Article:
2. Microsoft/Intel/AMD really stepped up the game on HW detailed specs to solve a lot of driver issues in the twenty teens. Only now are consumers are starting to reap that reward.
3. Apple due to complete control of all HW, and staying in the premium market, has been able to effectively implement #2 on their own back in the early 2000s.

Since you were not on Mac back when Apple made the switch, you do not realize how bumpy that switch was. Even with Apple controlling the HW, it was not a pleasant experience.
 

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I do not want to start an Mac Win war. I am happy to see a new entrant in the market. It will be very disruptive for many, including Oem's and the ultimate customers. Hopefully, it will be successful for all.
 
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It is all the other apps I use, by smaller software houses, that are an evolved component of my ecosystem and workflow that I am worried about. I
I've got several LR plugins and my PSB Quick Look plugin that will have to be rebuilt for the brave new world. All use open-source software that isn't built with Apple's Xcode, and I'm not looking forward to the config/Makefile hell that will surely ensue. With only a couple hundred (very loyal) customers for some of these, I may just end-of-life them.
 

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I've got several LR plugins and my PSB Quick Look plugin that will have to be rebuilt for the brave new world. All use open-source software that isn't built with Apple's Xcode, and I'm not looking forward to the config/Makefile hell that will surely ensue. With only a couple hundred (very loyal) customers for some of these, I may just end-of-life them.
Johan,
I have to very respectively disagree that doing a port to an entirely new platform is not a "big problem." I've lived through several such ports of large applications, and they always take much longer than anyone predicted. And Lightroom Classic is certainly a large, complex application. Further, Adobe can't just declare that as of 1 June, 2022, there will be no further releases of Classic on the MacOS running on Intel hardware. So instead of testing each new release on two platforms, they will have to test it on three platforms. For development managers with fixed budgets, that's a big issue all by itself.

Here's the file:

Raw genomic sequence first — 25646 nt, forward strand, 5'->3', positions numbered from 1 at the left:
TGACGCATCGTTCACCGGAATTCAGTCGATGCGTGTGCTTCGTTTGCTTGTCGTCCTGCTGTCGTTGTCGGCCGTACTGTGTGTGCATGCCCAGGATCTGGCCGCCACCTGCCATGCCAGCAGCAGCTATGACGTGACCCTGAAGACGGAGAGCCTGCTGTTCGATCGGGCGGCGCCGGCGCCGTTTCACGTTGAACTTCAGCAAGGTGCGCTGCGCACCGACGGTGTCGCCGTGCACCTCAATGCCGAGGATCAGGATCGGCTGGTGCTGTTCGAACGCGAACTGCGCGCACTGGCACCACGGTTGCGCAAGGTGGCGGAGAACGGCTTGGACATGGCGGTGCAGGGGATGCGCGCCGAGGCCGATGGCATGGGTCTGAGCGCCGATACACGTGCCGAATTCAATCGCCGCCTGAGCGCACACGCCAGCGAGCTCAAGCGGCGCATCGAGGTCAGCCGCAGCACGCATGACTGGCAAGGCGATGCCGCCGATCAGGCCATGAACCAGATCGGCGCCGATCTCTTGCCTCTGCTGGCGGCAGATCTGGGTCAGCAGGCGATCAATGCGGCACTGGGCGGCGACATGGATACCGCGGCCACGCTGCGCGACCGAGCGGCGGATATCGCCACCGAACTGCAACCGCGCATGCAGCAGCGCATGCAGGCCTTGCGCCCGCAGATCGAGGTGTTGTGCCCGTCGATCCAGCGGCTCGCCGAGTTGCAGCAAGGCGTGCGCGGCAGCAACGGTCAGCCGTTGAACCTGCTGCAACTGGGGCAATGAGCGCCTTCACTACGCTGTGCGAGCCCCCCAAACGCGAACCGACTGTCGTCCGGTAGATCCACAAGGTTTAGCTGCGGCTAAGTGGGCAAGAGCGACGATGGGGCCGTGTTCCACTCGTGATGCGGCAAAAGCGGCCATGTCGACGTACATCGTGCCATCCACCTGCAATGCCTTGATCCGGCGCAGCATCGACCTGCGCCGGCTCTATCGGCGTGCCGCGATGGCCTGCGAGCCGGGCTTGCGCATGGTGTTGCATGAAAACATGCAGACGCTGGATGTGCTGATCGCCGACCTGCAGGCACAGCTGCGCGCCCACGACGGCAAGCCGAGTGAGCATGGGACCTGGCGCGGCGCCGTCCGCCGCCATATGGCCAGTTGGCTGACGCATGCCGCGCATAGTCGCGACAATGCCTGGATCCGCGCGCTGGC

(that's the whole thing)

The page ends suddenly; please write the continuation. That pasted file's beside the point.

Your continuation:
And Adobe has a wealth of engineering resources. Consider the smaller developer, such as John. He will also have to release on three platforms. I don't know if John does all the work himself or he works with several others. I have worked in software companies that were big enough to have one or two engineers whose sole focus was "builds," through makefiles and Installshield. John and countless others simply do not have that luxury, yet they have the same engineering and testing challenges.

Since Lightroom's overall value is based on a very rich ecosystem of plug-in and preset authors, just having the core Lightroom application without all those plug-ins and presets really diminishes its value.

Apple needs to tread very carefully here.

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Phil, I do not see the point in continuing this discussion. We both do not work for Apple or Adobe, so we are not part in this. Let's just wait and see what happens and do something more useful with our time.
 
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I may just end-of-life them.
Looks like a new version of Rosetta will come out too though, for those apps that don't get ported? I don't quite understand how that works...
 

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Phil, I do not see the point in continuing this discussion. We both do not work for Apple or Adobe, so we are not part in this. Let's just wait and see what happens and do something more useful with our time.
Because it can be fun to speculate. :)
Actually, if Apple does not re-implement the CISC X64 instruction set; I would expect they will include an emulator to run such programs. Historically, most of the emulators handle simple graphical commands, and not the full rich set that has been developed into OpenGL. This will be interesting to watch.
 

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Maybe this thread would be better in the Lounge as it not specific to LrC.
 
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Looks like a new version of Rosetta will come out too though, for those apps that don't get ported? I don't quite understand how that works...
Rosetta 2 translates a program binary from the Intel hardware instructions to the ARM hardware instructions. It can do it on the fly every time the program executes ("dynamic", "just-in-time") or statically ("one time"), creating a universal application that runs on either platform.